Right Answers v Good Questions

Right Answers v Good Questions

I lived in a black and white world as a child, and that wasn’t just the TV. Having the correct answer and being right was highly valued in my family.

In wider, mainstream society, certainty was the prevailing norm. We knew how the world worked and we just had to press the right button to make it better.

This was stifling and instinctively I pushed to explore the greys, whilst also being caught up in a system that rewarded being bright (aka being right). So I challenged the status quo and stood up for injustice and those who were on the margins, arguing for enlightenment. But actually, this was just another form of being right…

Much, much later I started to discover the glorious colour of curiosity and the liberating power of questions (I was a late developer…). Having always tended to do my thinking on my own, this was a huge shift. I was used to exploring new territory – by myself – doing this with others was a different world where I felt vulnerable.

It was hard to disentangle the value I felt from coming up with the answer or solution – especially as a leader – from the breath of fresh air that came from seeing bigger perspectives and different angles that I couldn’t have found on my own.

Cultivating Questions

Exploring through questions is so much more than having to find the single right answer. It opens the door to ambiguity, complexity and mutuality – the stuff of today’s world. Also it grows me and those I am working with.

It takes a lot of practice. One way to start – at least for me as a socially able introvert – is by preparing the questions before I go into a setting. For example before a phone call, a formal meeting or a gathering.

I also realise that what may seem obvious to me in the way I frame a question may not be so clear to others. Active listening – where are they and how did that land – and ruthless reflection aren’t for the faint hearted or those who want a quick fix. So just ‘collecting questions’  isn’t enough. The context, the person, the tone and the nature of the exchange influences the power of the question.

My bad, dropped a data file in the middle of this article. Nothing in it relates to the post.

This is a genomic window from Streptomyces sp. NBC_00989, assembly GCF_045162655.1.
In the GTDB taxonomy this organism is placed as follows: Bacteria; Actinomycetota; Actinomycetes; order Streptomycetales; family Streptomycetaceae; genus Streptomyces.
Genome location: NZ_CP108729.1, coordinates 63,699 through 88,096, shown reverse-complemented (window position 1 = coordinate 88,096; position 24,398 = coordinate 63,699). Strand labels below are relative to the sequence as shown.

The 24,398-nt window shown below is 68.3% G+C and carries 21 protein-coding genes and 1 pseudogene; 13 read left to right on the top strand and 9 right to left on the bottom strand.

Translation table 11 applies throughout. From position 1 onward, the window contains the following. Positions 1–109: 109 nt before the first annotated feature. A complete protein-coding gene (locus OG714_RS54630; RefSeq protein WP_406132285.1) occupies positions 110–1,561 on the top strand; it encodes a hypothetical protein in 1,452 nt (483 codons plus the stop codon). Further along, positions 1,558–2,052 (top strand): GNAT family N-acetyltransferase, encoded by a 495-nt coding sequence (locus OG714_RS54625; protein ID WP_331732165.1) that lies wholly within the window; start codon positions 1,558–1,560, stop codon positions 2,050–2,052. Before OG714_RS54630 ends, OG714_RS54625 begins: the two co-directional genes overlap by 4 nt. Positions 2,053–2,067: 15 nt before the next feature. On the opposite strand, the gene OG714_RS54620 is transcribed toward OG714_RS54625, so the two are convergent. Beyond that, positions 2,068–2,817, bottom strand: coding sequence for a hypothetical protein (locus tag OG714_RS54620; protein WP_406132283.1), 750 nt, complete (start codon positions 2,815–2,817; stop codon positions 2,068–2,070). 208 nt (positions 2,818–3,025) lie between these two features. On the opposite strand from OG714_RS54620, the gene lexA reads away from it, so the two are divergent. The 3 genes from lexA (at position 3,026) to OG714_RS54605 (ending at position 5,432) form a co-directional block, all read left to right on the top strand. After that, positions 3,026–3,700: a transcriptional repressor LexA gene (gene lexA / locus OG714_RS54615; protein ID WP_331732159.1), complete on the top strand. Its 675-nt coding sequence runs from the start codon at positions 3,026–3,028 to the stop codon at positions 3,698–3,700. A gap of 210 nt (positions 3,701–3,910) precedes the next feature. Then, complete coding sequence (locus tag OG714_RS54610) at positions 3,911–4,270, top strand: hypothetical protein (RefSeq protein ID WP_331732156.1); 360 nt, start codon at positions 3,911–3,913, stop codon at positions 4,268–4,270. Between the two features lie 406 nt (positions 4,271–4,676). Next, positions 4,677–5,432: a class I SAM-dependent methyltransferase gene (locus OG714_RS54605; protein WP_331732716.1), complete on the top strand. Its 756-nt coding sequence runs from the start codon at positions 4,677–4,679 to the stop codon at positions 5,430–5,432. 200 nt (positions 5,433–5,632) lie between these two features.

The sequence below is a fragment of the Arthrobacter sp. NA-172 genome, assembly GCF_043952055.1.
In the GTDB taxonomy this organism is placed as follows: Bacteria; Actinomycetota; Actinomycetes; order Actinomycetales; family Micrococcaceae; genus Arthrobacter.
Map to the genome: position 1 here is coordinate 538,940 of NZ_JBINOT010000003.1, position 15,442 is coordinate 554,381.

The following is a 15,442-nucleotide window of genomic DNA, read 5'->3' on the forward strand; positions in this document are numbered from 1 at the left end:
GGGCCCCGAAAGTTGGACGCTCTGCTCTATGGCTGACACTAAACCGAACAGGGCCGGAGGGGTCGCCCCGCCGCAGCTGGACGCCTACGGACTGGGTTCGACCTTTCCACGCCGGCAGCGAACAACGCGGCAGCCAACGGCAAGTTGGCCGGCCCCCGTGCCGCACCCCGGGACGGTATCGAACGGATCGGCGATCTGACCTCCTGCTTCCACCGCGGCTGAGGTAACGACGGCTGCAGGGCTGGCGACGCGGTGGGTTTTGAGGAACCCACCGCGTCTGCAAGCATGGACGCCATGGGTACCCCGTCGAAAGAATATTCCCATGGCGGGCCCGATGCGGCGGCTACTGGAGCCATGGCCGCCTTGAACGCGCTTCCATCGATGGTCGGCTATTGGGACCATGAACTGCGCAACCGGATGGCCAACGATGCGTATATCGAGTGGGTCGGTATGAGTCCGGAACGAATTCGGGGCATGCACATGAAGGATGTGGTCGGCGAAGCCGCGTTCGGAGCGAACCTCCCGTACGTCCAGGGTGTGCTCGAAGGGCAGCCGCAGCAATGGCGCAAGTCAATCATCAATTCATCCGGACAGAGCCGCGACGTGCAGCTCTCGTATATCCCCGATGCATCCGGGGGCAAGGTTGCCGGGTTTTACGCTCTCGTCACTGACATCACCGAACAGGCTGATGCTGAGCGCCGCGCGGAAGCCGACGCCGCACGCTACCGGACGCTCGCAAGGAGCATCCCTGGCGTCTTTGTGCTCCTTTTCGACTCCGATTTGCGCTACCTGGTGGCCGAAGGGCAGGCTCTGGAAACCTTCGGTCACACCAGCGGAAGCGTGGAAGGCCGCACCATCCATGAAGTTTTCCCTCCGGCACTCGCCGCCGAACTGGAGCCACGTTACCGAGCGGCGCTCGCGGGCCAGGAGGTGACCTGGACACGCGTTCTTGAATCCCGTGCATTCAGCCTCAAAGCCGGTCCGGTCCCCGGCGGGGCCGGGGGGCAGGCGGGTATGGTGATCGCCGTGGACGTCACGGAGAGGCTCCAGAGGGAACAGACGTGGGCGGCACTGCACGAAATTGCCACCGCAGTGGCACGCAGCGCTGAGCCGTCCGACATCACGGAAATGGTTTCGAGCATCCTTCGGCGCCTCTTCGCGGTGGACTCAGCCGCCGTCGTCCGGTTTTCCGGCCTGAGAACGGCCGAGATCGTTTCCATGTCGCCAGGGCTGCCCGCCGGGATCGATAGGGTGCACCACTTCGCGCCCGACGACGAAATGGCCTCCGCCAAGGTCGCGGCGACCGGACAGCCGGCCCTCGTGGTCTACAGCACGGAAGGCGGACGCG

There is also a hierarchy of questions. At base camp there are closed questions, which however they are framed essentially only yield a ‘yes’ or ‘no’ response. They can be better than a statement because they do engage the other. But closed questions don’t open up the exchange and at worst can leave the other person feeling manipulated or pushed into a box.

In his book ‘A More Beautiful Question’, Warren Berger offers powerful insights into the questions that stimulate inquiry and spark breakthrough ideas. He highlights using higher level questions: why… what if… how… I find that while they can’t just be flung into a conversation, they can be offered with generous and gracious precision.

Developing Relational Maturity

The world we now inhabit has far fewer absolutes than we used to believe,  though that doesn’t mean there are none. And the interconnections and creative possibilities are far greater than we could have ever imagined. However, we are still developing the interpersonal and relational maturity to stand up tall in this new field.

Of course questions can be used to manipulate or abdicate. And there are times when simply knowing what to do and doing it can save my life.

But which would I rather? Cling to a shallow sense of being right or engage with the vulnerability and hard work in framing powerful questions that open up possibilities?

When I am tired or stressed I know I swerve to rot – but I’d rather not. There’s a multicoloured world to cultivate.

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